Dr. Jama Shelton joined the Silberman School of Social Work faculty in Fall 2016 as an Assistant Professor. Prior to arriving at Silberman, Dr. Shelton was a postdoctoral research fellow at the McSilver Institute for Poverty Policy and Research, NYU Silver School of Social Work. They were also Deputy Executive Director of the True Colors Fund, a leading non-profit organization that works to end LGBT youth homelessness.
Dr. Shelton earned their Ph.D. from the CUNY Graduate Center and the Silberman School of Social Work, and their MSW from NYU.
Dr. Shelton is a highly accomplished scholar and practitioner who has worked in many different settings to address homelessness among lesbian, gay, bisexual, and transgender (LGBT) youth. In particular, their research focuses on the experiences of transgender and gender-expansive young people who are homeless or unstably housed. Silberman faculty members S. J. Dodd, Deborah Tolman, and Gerald Mallon advised Dr. Shelton’s dissertation, which used phenomenological inquiry to explore the meaning of trans-affirming housing in young people’s own voices, along with policy analysis to understand LGBT youth inclusion efforts in federal housing policy.
“I want to broaden the conversation about circumstances causing LGBT youth homelessness,” Dr. Shelton says. Their research shows that many unstably housed LGBT youth have run away from intolerant family homes – but their individual backgrounds are not all that determine their outcomes. “The barriers LGBT youth face are structural,” Dr. Shelton emphasizes with regard to housing stability, “and rooted in cisgender frameworks and expectations that many people haven’t even thought about.”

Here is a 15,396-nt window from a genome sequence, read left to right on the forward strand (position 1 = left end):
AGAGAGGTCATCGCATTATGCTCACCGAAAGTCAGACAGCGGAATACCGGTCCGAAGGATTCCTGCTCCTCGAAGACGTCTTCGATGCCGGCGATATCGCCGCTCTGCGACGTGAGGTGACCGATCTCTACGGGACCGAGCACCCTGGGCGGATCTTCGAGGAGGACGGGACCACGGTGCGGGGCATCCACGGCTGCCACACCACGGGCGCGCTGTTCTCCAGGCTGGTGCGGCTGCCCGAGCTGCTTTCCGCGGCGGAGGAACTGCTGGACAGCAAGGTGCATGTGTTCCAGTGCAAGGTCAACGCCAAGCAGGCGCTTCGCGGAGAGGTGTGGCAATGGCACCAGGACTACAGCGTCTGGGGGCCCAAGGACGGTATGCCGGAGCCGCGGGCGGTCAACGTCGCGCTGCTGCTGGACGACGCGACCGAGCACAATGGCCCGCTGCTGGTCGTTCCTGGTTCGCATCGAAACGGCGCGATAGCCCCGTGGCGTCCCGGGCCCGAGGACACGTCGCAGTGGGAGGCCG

While situating those barriers in a context of systemic inequality, Dr. Shelton remains undaunted in their commitment to pushing them. “Now is really a moment for LGBT youth,” they affirm; “Policymakers are placing a new focus on youth and families,” which creates a unique opportunity for “[implementing] housing models that truly work for these young people.”
This engagement with policy and praxis guides all of Dr. Shelton’s work. Reflecting the research tradition at Silberman, and in the social work profession, Dr. Shelton concertedly develops their findings into a platform for social change. They have done so throughout their career in several practice capacities; as the director of a partnership between the True Colors Fund and Covenant House; and as the leader of the collaborative LGBT Youth Homelessness Prevention Initiative based at the federal Department of Housing and Urban Development (HUD), which brought together a total of six government agencies.
Dr. Shelton’s zeal for action and inclusion carries over to the classroom, which they strive to make “integrated and entwined” with their work in the field. “I try to bring the voices I encounter in the field, into the classroom conversation,” says Dr. Shelton, elaborating that “I bring in practice leaders and others who know more than I do; and I try to bring not only contemporary events but also contemporary methods and media, which all strengthen the links between the class and the communities we’re talking about.”
In addition to bringing the world of social work to students, Dr. Shelton also helps students bring students’ best work to the world of social work. They express, “I love to help [a] student realize they are a creative person, to facilitate their identifying a passion and their saying ‘Wow, I can go create something’ driven by what they want to learn.” At Silberman, Dr. Shelton teaches many classes including the child welfare platform course.
For Dr. Shelton, being part of the Silberman faculty is “like coming home”, although in a new way. “I really believe in public education, and I really believe in community-based practice,” Dr. Shelton articulates. “Silberman is rooted in social justice. It will enable me to practice what I preach.”
The Silberman School of Social Work is very excited to have Dr. Jama Shelton on the faculty.